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Beilstein J. Org. Chem. 2021, 17, 2642–2649. https://doi.org/10.3762/bjoc.17.177
Received 23 Aug 2021, Accepted 13 Oct 2021, Published 27 Oct 2021
An enantioselective 1,4-conjugate addition of nitromethane to β-silyl α,β-unsaturated carbonyl compounds catalyzed by bifunctional squaramide catalysts has been developed. This methodology offers both enantiomers of β-silyl nitroalkanes in good to excellent yields (up to 92%) and enantioselectivities (up to 97.5% ee) under solvent-free conditions at room temperature. Control experiments reveal that the presence of a β-silyl group in the enones is crucial for high reactivity under the optimized reaction conditions.
Keywords: β-silyl α,β-unsaturated carbonyl compounds; β-silyl nitroalkanes; chiral organosilanes; organocatalysis; solvent-free synthesis
Enantioenriched organosilanes are attractive molecules in organic synthesis owing to their potential applications in stereoselective synthesis [1,2]. The unique sterical and electronical features of the C–Si bond can induce stereodifferentiation at the adjacent prostereogenic center in organic transformations . In addition, the C–Si bond can be oxidized to a hydroxy group by Tamao–Fleming oxidation [3,4] or to an alkene unit via protodesilylation [5,6]. Many complex natural products, bioactive molecules, and drug molecules have been synthesized on exploitation of the above-mentioned properties of organosilanes [2,7-14]. A number of efficient catalytic enantioselective methods has been developed for the synthesis of chiral organosilanes [15-24]. Out of the chiral organosilanes, nitrosilanes are important synthetic targets as they are precursors of valuable β-aminosilanes [25-27]. Although there is huge success in the synthesis of enantioenriched organosilanes, catalytic routes to synthesize chiral β-nitrosilanes and in general nitrosilanes have not been well explored. Kobayashi and co-workers realized the synthesis of enantioenriched β-nitrosilanes through a Cu(II)–chiral bipyridine complex catalyzed enantioselective silyl transfer reaction to nitroalkenes using Suginome’s silylboron reagent (Scheme 1a) . Recently, we have reported the synthesis of chiral β-nitrosilanes via an organocatalytic conjugate addition of nitromethane to β-silylmethylene malonates (Scheme 1b) . As the catalytic enantioselective route is limited to accessible β-nitrosilanes, there is an urgent need to develop efficient catalytic protocols to deliver enantioenriched β-nitrosilanes from easily available starting materials.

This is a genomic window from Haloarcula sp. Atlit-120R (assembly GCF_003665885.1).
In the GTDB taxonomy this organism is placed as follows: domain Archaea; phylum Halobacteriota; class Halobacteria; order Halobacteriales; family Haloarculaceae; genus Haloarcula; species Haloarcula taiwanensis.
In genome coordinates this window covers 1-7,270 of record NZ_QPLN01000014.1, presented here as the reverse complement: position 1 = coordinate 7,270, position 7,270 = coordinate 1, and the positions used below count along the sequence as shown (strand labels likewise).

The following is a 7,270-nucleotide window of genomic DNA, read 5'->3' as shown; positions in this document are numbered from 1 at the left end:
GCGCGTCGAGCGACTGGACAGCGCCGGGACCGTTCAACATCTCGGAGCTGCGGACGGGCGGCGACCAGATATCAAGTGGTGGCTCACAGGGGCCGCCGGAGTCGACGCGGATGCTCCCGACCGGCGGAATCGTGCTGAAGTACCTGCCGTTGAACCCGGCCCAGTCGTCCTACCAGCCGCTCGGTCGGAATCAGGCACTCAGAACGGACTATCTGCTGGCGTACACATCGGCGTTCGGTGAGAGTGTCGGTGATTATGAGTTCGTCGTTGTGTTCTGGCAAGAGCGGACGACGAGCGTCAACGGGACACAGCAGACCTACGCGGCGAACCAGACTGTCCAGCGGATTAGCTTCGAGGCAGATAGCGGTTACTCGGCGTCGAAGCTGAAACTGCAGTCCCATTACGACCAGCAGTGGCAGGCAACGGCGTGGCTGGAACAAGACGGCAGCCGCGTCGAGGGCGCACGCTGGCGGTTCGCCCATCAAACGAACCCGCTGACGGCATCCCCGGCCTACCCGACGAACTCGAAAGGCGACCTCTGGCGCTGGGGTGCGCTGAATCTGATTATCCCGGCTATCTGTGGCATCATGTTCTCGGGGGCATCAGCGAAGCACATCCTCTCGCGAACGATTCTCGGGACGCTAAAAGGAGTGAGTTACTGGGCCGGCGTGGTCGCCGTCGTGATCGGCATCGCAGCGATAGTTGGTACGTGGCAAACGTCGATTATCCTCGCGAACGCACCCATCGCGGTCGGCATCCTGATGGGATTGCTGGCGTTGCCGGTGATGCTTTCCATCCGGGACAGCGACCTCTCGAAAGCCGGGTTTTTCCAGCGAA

Metal-catalyzed reaction of various nucleophiles to β-silyl α,β-unsaturated carbonyl compounds were documented as one of the straightforward and atom-economic approaches for the facile synthesis of chiral organosilanes (Scheme 1c–f) [30-33]. Recently, the aforementioned reaction under organocatalytic conditions has gained attention [34-36]. In this context, Huang, Fu and co-workers reported carbene-catalyzed enantioselective formal [4 + 2] annulation reactions of β-silyl enones with enals and with active acetic esters (Scheme 1g) for the preparation of chiral organosilanes [34-36]. Very recently, during the final stage of our work, the same group disclosed an organocatalyzed conjugate addition of thiols to β-silyl enones for the synthesis of chiral α-mercaptosilanes (Scheme 1g) .
As a part of our ongoing program for the development of asymmetric catalytic approaches for the synthesis of enantioenriched organosilanes [29,37,38], we present herein an organocatalyzed conjugate addition reaction of nitromethane to β-silyl enones to afford chiral β-silyl nitroalkanes (Scheme 1). Notably, the developed method was not only carried out under solvent-free conditions at room temperature but was found to be tolerant to moisture and air. Therefore, this method offers an attractive and robust option for the preparation of chiral β-silyl nitroalkanes. In sharp contrast to the aforesaid reaction, organocatalytic conjugate addition reactions of nitroalkanes to enones have been well studied [39-43]. To the best of our knowledge, organocatalyzed or metal-catalyzed enantioselective conjugate additions of nitroalkanes to β-silyl enones are not yet known.